Boyar, Sarah Megan ; Howick, Susan. / How risky is climate change? Environmental credit risk perception within a bank. Abstract from 27th European Conference on Operational Research (EURO XXVII), Glasgow, United Kingdom.
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author = "Boyar, {Sarah Megan} and Susan Howick",
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note = "27th European Conference on Operational Research (EURO XXVII) ; Conference date: 12-07-2015 Through 15-07-2015",

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Boyar, SM & Howick, S 2015, 'How risky is climate change? Environmental credit risk perception within a bank' 27th European Conference on Operational Research (EURO XXVII), Glasgow, United Kingdom, 12/07/15 - 15/07/15, .

How risky is climate change? Environmental credit risk perception within a bank. / Boyar, Sarah Megan; Howick, Susan.

2015. Abstract from 27th European Conference on Operational Research (EURO XXVII), Glasgow, United Kingdom.

Research output: Contribution to conferenceAbstract

TY - CONF

T1 - How risky is climate change? Environmental credit risk perception within a bank

AU - Boyar, Sarah Megan

AU - Howick, Susan

PY - 2015

Y1 - 2015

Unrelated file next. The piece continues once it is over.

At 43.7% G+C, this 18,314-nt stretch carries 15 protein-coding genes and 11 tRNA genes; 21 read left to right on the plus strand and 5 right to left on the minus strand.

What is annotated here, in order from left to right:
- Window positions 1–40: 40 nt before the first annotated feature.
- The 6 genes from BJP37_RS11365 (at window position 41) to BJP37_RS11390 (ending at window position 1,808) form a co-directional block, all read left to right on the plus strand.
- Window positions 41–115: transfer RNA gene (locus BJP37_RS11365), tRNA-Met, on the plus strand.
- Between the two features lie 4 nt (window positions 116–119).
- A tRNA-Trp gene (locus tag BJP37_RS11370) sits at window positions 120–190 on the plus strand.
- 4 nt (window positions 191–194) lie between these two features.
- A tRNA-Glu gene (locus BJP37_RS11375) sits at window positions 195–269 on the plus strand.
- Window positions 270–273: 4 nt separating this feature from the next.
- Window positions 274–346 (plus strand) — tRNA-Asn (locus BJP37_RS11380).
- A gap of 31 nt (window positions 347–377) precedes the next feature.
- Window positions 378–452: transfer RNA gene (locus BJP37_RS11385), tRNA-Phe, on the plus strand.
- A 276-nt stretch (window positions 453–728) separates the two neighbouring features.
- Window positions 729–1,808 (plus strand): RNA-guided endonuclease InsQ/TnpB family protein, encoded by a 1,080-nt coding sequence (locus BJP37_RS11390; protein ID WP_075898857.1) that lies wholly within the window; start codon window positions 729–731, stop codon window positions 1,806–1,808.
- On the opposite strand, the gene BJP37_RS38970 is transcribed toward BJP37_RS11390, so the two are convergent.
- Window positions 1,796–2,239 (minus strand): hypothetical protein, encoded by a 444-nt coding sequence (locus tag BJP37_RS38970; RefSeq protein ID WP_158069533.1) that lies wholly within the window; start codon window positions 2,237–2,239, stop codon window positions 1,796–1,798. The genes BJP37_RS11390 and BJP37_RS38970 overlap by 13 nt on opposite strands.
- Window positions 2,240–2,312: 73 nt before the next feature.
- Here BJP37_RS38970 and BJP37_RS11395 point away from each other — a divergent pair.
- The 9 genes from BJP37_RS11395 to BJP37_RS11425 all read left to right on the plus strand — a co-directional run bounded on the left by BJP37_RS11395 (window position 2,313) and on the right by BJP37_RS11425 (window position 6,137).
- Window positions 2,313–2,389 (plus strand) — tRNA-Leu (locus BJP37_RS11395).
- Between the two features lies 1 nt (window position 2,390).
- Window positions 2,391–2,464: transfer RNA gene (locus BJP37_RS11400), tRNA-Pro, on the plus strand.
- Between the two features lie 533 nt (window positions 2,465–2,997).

N2 - The advent of free trade and the globalizing of markets in the 1980s coincided with an increase in ’surprise’ impairments and premature write-downs in accounting. The term stranded assets emerged during this era as a metaphor for a certain type of impairment, describing when an asset’s book value irreversibly becomes less than its market value due to changes in the regulatory environment. Originally the stranded assets metaphor was leveraged by major energy companies to win compensation when their business model was crippled by government-led deregulation and the transition to competition. In a recent twist, however, the phrase stranded assets has entered a more general public discourse due to the realization that if nations worldwide honour their carbon emissions commitments, then fossil fuel producers have far more production capacity on their books than will ever be demanded in the markets. My doctoral research examines how bank lenders perceive the risk of ’stranded fossil fuel assets’ in a context of global climate change. Bank lenders have increasingly included environmental considerations in their credit risk assessments. Many social theorists offer that uncertainties become risks when they enter formal management systems. In a case study with a global financial institution, my research draw upon techniques derived from System Dynamics to offer an account of the processes through which perception of environmental credit risk enters bank management systems.